a story lives forever
Sign in
Form submission failed!

Stay signed in

Recover your password?
Form submission failed!

Web of Stories Ltd would like to keep you informed about our products and services.

Please tick here if you would like us to keep you informed about our products and services.

I have read and accepted the Terms & Conditions.

Please note: Your email and any private information provided at registration will not be passed on to other individuals or organisations without your specific approval.

Video URL

You must be registered to use this feature. Sign in or register.


Cuba: filming Fidel Castro


Developing a new way of making documentaries
Albert Maysles Film-maker
Comments (0) Please sign in or register to add comments
I was naive enough to think, well- that CBS would have something very small where I could shoot sync sound, and the camera would be quiet and all that, but none of that stuff existed at that time for anybody. And it wasn't until five years later when I met up with three guys who had actually more experience than myself and one of them, Bob Drew, was a Life Magazine picture editor who had gotten a grant to study what he felt would be a new form of documentary filmmaking, namely taking the idea of the Life Magazine photographer and the correspondent and instead having a photographer using a movie camera accompanied by a correspondent who was adept at taking sound with a sound recorder. And those two people, that team, could go and film anything. What remained was the financing for the development of this special kind of equipment- didn't exist for anybody. And so he got a grant of $1 million to do this and the equipment was just about ready to be put into practice when I met these three guys. And I became the next member of that team and our first film that we made together was a film called "Primary"- the primary election campaign between Kennedy and Humphrey. This was 1960, and the equipment allowed us to practice a new kind of documentary filmmaking where we didn't need lights or, if we needed lights we could use lights that were very affordable and battery operated. But, more important than that, we would have a camera that could be used without a tripod. You'd hold it on your shoulder, the tape recorder would be separate from the camera; you weren't connected with an umbilical cord. That could be done away with because of a new device- a watch that was electronic- that would be part of the camera attached in such a fashion through transformers and such to the motor that it would keep the motor at a constant speed. And then in the tape recorder a similar device, another watch, quite separate of course from the camera, would control the speed of the tape recorder. And things like that allowed us to make films in an entirely different way. That film was remarkable because of the approach that we used. We didn't have to narrate the film; we didn't have to use tripods. The film magazine held enough film to run for ten minutes without stopping or without reloading. But, more importantly, more importantly we felt that we didn't need a narrator or a host or music or anything artificial to add to what we were getting because what we were getting was more important than anything than we could add to it. And with that experience I felt that I was on my way to doing something great.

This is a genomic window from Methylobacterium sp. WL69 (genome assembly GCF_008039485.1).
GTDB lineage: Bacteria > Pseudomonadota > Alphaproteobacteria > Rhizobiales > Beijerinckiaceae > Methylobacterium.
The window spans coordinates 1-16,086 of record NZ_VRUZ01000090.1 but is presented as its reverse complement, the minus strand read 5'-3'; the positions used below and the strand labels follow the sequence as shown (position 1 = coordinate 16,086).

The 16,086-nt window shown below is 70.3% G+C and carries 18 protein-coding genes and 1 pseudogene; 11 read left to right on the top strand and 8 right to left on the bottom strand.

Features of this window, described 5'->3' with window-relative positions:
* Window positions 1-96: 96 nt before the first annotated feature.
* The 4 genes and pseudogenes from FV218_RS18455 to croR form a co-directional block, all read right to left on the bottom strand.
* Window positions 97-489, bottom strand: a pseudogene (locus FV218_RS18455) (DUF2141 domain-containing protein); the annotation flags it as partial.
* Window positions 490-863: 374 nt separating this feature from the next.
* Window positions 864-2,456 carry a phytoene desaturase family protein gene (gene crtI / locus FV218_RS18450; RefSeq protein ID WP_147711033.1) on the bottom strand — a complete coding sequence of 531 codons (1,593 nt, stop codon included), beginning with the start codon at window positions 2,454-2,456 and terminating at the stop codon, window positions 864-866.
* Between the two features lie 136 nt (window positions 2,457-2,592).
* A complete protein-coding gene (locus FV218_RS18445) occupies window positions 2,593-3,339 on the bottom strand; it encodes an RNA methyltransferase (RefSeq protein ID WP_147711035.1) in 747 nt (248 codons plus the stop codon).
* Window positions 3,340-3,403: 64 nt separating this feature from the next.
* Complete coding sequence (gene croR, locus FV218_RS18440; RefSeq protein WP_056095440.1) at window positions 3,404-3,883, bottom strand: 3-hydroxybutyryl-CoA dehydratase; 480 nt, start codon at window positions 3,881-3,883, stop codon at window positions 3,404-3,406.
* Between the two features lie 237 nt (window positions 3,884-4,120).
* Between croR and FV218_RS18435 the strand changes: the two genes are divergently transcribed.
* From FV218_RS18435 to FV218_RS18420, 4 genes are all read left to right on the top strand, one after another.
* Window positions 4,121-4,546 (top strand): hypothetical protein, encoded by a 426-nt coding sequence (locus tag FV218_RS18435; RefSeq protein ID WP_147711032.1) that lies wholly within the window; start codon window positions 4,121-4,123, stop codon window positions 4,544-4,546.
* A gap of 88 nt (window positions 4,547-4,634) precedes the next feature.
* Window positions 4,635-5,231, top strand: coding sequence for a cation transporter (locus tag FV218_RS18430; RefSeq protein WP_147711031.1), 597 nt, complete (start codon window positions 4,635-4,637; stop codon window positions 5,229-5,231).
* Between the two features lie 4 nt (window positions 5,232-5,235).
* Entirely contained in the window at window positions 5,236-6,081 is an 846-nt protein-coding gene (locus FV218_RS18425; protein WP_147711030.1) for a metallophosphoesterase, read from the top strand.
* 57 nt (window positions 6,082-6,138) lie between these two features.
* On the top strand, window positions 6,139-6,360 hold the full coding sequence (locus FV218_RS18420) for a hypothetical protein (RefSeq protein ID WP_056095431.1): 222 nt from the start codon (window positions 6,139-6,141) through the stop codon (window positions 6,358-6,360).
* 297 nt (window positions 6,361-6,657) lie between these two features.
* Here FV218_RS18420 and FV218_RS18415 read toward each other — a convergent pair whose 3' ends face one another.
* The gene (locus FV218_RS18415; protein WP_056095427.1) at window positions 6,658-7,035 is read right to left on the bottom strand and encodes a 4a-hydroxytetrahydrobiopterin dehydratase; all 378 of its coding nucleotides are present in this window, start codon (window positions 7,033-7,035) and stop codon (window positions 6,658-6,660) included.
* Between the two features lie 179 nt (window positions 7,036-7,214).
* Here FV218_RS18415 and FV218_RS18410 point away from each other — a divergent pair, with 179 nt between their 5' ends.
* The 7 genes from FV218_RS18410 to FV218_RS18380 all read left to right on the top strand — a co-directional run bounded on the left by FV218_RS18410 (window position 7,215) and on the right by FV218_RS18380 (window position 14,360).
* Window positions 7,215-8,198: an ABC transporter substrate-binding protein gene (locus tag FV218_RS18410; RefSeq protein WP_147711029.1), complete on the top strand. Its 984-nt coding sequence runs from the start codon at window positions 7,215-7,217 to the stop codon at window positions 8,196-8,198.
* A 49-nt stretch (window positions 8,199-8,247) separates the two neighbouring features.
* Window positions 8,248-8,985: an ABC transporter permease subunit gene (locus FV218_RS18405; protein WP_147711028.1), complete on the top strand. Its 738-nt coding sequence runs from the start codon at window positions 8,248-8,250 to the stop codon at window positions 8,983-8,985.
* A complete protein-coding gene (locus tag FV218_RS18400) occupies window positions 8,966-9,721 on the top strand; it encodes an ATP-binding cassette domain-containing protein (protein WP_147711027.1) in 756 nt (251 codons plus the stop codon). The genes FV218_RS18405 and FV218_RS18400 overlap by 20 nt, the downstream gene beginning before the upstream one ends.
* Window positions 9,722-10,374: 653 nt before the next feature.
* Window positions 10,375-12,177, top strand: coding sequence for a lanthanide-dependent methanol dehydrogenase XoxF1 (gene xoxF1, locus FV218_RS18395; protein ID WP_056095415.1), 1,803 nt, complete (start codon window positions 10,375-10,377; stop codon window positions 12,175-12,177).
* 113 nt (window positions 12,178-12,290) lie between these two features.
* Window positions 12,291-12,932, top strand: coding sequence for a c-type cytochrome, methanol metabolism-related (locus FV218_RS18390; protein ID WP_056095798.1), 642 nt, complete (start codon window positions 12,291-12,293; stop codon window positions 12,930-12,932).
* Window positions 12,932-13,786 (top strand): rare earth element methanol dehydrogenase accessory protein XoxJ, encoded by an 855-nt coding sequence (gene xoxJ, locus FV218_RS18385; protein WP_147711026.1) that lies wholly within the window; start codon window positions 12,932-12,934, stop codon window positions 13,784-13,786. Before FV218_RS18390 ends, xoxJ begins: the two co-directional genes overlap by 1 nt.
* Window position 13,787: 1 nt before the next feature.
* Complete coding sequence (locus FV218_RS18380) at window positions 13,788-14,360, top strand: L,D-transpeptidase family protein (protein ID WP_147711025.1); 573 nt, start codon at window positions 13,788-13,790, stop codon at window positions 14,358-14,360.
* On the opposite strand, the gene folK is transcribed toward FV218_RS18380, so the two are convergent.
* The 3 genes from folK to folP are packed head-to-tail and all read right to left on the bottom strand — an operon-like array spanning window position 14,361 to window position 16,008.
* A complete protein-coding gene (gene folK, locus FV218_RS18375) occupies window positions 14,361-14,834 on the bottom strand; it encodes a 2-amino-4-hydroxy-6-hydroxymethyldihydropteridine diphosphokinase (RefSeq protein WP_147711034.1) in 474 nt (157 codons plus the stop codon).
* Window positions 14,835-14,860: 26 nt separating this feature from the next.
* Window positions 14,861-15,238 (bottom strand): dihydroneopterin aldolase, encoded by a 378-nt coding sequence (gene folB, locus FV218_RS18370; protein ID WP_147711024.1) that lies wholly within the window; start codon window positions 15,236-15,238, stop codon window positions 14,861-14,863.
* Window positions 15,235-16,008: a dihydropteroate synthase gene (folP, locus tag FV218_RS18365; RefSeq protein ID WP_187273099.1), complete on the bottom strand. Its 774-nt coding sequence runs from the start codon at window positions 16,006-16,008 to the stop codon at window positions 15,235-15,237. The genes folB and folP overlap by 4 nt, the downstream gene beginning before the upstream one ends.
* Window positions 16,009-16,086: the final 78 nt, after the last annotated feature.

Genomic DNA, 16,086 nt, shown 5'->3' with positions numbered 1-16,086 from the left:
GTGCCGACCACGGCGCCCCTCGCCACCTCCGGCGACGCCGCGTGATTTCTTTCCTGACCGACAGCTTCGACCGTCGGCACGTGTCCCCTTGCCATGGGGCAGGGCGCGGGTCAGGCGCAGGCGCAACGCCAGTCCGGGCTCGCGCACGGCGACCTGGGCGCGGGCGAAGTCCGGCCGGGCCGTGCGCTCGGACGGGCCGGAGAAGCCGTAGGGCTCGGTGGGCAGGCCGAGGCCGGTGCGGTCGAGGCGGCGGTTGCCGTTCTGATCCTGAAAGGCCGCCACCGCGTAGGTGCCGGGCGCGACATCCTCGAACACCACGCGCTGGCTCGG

Albert Maysles (1926-2015) known for his important documentaries on Muhammad Ali, Jimi Hendrix and The Beatles, pioneered the documentary style known as Direct Cinema. He helped create techniques still widely used in modern documentary production, as well as many of the techniques used in reality TV.

Listeners: Sara Maysles Tamara Tracz Rebekah Maysles

Sara Maysles, daughter of Albert Maysles, is currently doing her BA in East Asian Studies at Columbia University, and working as an Archivist of the photographs and photographic material at Maysles Films Inc., Albert‚s film production company. She spent ten months out of two years working with Tibetan refugees at a center in Nepal, and continues to travel back and forth between America and Asia.

Tamara Tracz is a writer and filmmaker based in London.

Rebekah Maysles, daughter of Albert Maysles, is an artist living between New York and Philadelphia. She has her own line of clothing, Blackberryrose, and co-runs the store Sodafine in Fort Greene, Brooklyn, New York, a vintage and handmade store that sells clothing, books and other products made by artists.

Tags: CBS, Life Magazine, Primary, Bob Drew, Hubert Humphrey, John F Kennedy

Duration: 4 minutes, 19 seconds

Date story recorded: September 2004

Date story went live: 24 January 2008